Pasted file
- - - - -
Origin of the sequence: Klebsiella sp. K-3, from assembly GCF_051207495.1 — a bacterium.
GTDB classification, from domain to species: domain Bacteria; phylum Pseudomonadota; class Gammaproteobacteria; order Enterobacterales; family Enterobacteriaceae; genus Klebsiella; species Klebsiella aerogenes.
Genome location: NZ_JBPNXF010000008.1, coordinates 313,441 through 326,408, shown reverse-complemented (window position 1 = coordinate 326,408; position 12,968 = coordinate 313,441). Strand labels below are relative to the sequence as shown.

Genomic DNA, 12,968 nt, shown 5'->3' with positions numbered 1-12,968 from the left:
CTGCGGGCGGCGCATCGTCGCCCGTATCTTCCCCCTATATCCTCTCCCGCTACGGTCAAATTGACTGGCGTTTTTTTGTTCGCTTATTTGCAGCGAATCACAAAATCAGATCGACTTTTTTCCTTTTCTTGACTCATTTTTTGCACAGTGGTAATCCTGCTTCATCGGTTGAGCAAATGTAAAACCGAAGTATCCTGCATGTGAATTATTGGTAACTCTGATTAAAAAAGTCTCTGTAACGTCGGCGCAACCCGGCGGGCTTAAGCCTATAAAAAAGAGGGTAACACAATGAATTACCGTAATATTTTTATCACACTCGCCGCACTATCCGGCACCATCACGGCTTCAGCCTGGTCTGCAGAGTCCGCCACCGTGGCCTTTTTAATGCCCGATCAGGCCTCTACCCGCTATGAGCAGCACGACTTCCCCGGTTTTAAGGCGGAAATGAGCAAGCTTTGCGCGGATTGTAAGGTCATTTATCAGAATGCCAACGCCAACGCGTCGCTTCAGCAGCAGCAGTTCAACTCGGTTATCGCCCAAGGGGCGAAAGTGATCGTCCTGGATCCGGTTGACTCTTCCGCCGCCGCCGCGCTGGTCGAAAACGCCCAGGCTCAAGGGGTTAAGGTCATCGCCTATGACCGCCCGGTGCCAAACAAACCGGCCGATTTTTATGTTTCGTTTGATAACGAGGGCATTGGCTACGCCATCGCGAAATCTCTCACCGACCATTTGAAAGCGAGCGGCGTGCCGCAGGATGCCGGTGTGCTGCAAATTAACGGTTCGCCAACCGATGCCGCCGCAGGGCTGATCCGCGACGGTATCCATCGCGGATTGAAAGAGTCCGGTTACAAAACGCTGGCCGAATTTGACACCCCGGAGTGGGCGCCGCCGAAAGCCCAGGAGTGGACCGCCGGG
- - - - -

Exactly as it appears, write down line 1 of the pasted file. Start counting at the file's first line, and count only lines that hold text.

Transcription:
Origin of the sequence: Klebsiella sp. K-3, from assembly GCF_051207495.1 — a bacterium.